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Boys offer a kid's-eye view of fun at the state fair

  • Author: Kaylin Bettinger
  • Updated: September 29, 2016
  • Published August 30, 2010

PALMER -- Conor, 10, and Quinn Janigo, 8, tagged along with me on Monday for a kid's eye view of the Alaska State Fair. The booths that I routinely ignored were paradise to them.

The fair is notably quieter when it first opens, so we made sure to get in by noon. The boys each had $50.

GUN PARADISE

Our first stop was an arcade booth, where Conor and Quinn played Buck Hunter Safari before we took off towards the rides. Conor then spent his first five carnival game tickets on Machine Gun Challenge.

I was beginning to notice a trend -- guns.

We passed at least three trinket booths full of blow up animals and plastic guns. Each time, the boys asked for a gun.

Finally, we stumbled upon Joe Massey's rubber-band gun store. As frustrated as I was with my guests' gun obsession, I was impressed with his booth.

Conor and Quinn loaded rubber bands into the demo guns, shooting the caribou and bear on a practice sign. The rubber bands were strung around the wooden gun and set up so they flew off when the boys pulled the trigger.

Massey and his wife, Michelle, got the idea to sell rubber band guns seven years ago, when they noticed a market for kids in an unlikely setting.

"No one at a gun show markets to kids," Massey said.

They started selling the guns at shows and at the fair. The smallest guns go for about $10 and are similar to the plastic guns at the trinket booths, but they seem much sturdier.

Massey sells 3,000 to 5,000 guns each year at the fair, usually selling out before the fair is over.

RIDES

For me, most of the jittery fair rides are vomit-inducing, but to an 8 and 10 year old, they are heaven.

We started our day on Flying Bobs bobsled ride. Three of us, one too many, squished into the car and rode around in circles for a few minutes. The boys rated the ride a six out of 10.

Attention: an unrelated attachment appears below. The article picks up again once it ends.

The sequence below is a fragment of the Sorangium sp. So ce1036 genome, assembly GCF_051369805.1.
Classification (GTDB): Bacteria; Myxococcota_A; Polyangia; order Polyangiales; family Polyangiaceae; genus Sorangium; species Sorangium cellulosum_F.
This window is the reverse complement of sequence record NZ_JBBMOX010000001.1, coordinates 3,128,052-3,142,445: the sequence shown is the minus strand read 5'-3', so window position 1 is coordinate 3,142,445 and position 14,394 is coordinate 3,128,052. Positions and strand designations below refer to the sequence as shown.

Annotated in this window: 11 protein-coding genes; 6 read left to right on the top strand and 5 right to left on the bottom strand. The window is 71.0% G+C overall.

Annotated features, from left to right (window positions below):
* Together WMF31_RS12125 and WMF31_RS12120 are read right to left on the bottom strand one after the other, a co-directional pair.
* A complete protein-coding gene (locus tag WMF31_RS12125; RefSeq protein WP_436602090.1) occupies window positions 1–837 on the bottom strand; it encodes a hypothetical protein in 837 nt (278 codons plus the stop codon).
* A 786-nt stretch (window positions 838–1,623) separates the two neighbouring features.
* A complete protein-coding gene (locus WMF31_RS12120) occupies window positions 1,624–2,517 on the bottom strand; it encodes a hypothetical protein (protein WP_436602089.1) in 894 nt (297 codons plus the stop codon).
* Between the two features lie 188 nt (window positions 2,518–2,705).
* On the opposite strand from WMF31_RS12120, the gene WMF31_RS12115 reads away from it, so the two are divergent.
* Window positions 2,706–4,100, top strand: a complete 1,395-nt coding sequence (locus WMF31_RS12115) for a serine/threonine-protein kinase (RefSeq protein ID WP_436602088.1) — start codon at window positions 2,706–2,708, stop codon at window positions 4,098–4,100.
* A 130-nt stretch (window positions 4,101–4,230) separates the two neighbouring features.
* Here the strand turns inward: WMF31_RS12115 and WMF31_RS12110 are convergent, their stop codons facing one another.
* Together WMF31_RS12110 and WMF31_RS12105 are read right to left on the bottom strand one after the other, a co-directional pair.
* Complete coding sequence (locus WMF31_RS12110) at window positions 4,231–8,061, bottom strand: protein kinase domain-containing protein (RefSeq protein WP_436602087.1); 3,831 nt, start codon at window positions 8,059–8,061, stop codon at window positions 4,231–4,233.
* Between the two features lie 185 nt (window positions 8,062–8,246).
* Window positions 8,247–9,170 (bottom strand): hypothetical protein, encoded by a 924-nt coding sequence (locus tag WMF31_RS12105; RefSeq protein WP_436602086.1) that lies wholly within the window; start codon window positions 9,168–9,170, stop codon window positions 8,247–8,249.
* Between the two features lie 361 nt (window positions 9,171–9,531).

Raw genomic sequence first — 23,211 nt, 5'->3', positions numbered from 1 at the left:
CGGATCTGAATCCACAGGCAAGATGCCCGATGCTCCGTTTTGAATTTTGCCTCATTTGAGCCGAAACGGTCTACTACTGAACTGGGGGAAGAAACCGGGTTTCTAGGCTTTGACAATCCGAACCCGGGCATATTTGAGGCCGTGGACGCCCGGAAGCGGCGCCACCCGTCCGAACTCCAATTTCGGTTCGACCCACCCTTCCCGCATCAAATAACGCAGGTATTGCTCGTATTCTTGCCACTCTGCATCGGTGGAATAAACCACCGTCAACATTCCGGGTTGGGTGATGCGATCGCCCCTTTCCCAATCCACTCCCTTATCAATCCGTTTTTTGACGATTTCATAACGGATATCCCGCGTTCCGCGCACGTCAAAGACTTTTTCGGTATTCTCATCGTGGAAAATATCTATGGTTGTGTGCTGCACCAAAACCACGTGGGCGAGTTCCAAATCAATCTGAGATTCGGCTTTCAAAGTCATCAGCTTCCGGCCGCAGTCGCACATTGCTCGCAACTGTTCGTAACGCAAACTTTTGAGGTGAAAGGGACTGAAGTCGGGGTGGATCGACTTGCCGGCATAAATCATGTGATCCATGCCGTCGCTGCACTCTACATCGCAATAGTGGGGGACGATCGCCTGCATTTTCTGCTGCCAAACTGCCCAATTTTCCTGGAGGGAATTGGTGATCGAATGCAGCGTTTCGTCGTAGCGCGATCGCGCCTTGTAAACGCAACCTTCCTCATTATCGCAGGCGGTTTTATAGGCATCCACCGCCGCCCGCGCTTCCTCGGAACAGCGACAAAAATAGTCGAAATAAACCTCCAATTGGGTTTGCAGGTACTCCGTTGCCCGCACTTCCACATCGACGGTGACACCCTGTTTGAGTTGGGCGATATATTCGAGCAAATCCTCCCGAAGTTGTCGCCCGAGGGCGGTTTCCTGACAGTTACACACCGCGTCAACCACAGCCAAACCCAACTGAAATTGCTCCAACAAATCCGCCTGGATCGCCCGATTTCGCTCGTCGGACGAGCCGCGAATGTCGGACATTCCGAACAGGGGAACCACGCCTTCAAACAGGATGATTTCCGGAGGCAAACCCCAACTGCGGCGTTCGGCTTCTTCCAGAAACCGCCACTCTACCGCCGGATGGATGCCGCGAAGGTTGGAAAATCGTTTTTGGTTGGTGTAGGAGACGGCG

"It wasn't that thrilling," Conor said.

The Astro-Liner was next on our list. It rated a one, because it simulated a roller coaster, not the flight simulation that the boys expected. They said it wasn't worth the four tickets.

Next, they did the Cliff Hanger and were ready to do it again when they got off. They gave the hang-gliding ride a full 10, both saying it was their favorite of the day.

The Ferris Wheel bored them, but it gave great views of Pioneer Peak and the mountains around Palmer, as well as the fairgrounds. If you ask nicely, the people running the ride might even stop it at the top.

The last ride they tried was Sizzler, in which the car you sit in spins for the entire ride. Double spin. They gave it a six because they were sliding across the seats, slamming into each other when the car spun.

Jacqueline Leavitt, carnival director, said the most popular rides are Apollo and the Ferris Wheel, which is in its third year.

She said the best time to hit the rides is first thing in the morning, when the lines are short. If you are willing to brave the weather, lines are always shorter when it isn't sunny, too.

The best deal is $40 for 45 tickets. Most rides take three or four tickets.

By the time we had gone through 60 tickets, even Conor admitted he was ready to barf.

Success.

FOOD

We wanted to get the most food we could for a good price, so we started with a barbecue turkey leg. For $9, it was almost enough to fill us all up. The meat falls off the bone. But splurge and spend the 25 cents on extra sauce.

After the leg, we decided to fill the rest of our stomachs with an elephant ear. For $6.50, we went all out with the powdered sugar ear, topped in strawberry and cream cheese, which the employees said is the most popular. It was gone in just over a minute.

Our $15 filled us up and we decided sharing was the name of the game at the fair.

Find Kaylin Bettinger at kbettinger@adn.com or call 257-4349

By KAYLIN BETTINGER

kbettinger@adn.com

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